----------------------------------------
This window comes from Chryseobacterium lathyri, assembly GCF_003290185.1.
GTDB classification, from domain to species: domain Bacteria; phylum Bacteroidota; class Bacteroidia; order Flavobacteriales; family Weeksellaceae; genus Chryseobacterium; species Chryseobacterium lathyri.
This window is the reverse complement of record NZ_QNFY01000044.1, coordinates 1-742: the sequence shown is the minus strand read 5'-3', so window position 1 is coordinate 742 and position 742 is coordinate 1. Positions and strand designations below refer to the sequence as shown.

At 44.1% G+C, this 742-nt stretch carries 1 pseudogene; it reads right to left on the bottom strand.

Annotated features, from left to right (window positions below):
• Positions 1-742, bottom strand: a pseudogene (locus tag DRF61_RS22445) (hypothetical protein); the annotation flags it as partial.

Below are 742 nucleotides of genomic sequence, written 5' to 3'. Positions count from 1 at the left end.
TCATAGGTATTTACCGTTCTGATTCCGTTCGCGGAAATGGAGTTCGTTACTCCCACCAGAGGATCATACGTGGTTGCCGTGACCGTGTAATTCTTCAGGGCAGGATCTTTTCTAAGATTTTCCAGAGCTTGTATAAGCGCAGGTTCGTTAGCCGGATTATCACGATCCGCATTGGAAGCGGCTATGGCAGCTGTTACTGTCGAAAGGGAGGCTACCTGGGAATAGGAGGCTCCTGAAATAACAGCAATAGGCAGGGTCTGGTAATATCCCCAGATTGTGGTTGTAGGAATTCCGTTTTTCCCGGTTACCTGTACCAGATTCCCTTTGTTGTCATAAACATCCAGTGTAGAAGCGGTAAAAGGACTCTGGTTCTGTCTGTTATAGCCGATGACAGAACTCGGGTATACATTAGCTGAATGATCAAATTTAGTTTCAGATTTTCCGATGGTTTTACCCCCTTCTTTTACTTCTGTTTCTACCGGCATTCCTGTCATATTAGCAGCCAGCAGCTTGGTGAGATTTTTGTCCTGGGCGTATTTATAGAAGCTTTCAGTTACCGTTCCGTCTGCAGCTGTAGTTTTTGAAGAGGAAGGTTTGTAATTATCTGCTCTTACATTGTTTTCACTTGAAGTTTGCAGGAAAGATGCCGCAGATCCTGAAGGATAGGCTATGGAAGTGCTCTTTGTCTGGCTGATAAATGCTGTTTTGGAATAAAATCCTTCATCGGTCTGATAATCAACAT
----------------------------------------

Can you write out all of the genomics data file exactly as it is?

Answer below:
This window comes from Chryseobacterium lathyri, assembly GCF_003290185.1.
GTDB classification, from domain to species: domain Bacteria; phylum Bacteroidota; class Bacteroidia; order Flavobacteriales; family Weeksellaceae; genus Chryseobacterium; species Chryseobacterium lathyri.
This window is the reverse complement of record NZ_QNFY01000044.1, coordinates 1-742: the sequence shown is the minus strand read 5'-3', so window position 1 is coordinate 742 and position 742 is coordinate 1. Positions and strand designations below refer to the sequence as shown.

At 44.1% G+C, this 742-nt stretch carries 1 pseudogene; it reads right to left on the bottom strand.

Annotated features, from left to right (window positions below):
• Positions 1-742, bottom strand: a pseudogene (locus tag DRF61_RS22445) (hypothetical protein); the annotation flags it as partial.

Below are 742 nucleotides of genomic sequence, written 5' to 3'. Positions count from 1 at the left end.
TCATAGGTATTTACCGTTCTGATTCCGTTCGCGGAAATGGAGTTCGTTACTCCCACCAGAGGATCATACGTGGTTGCCGTGACCGTGTAATTCTTCAGGGCAGGATCTTTTCTAAGATTTTCCAGAGCTTGTATAAGCGCAGGTTCGTTAGCCGGATTATCACGATCCGCATTGGAAGCGGCTATGGCAGCTGTTACTGTCGAAAGGGAGGCTACCTGGGAATAGGAGGCTCCTGAAATAACAGCAATAGGCAGGGTCTGGTAATATCCCCAGATTGTGGTTGTAGGAATTCCGTTTTTCCCGGTTACCTGTACCAGATTCCCTTTGTTGTCATAAACATCCAGTGTAGAAGCGGTAAAAGGACTCTGGTTCTGTCTGTTATAGCCGATGACAGAACTCGGGTATACATTAGCTGAATGATCAAATTTAGTTTCAGATTTTCCGATGGTTTTACCCCCTTCTTTTACTTCTGTTTCTACCGGCATTCCTGTCATATTAGCAGCCAGCAGCTTGGTGAGATTTTTGTCCTGGGCGTATTTATAGAAGCTTTCAGTTACCGTTCCGTCTGCAGCTGTAGTTTTTGAAGAGGAAGGTTTGTAATTATCTGCTCTTACATTGTTTTCACTTGAAGTTTGCAGGAAAGATGCCGCAGATCCTGAAGGATAGGCTATGGAAGTGCTCTTTGTCTGGCTGATAAATGCTGTTTTGGAATAAAATCCTTCATCGGTCTGATAATCAACAT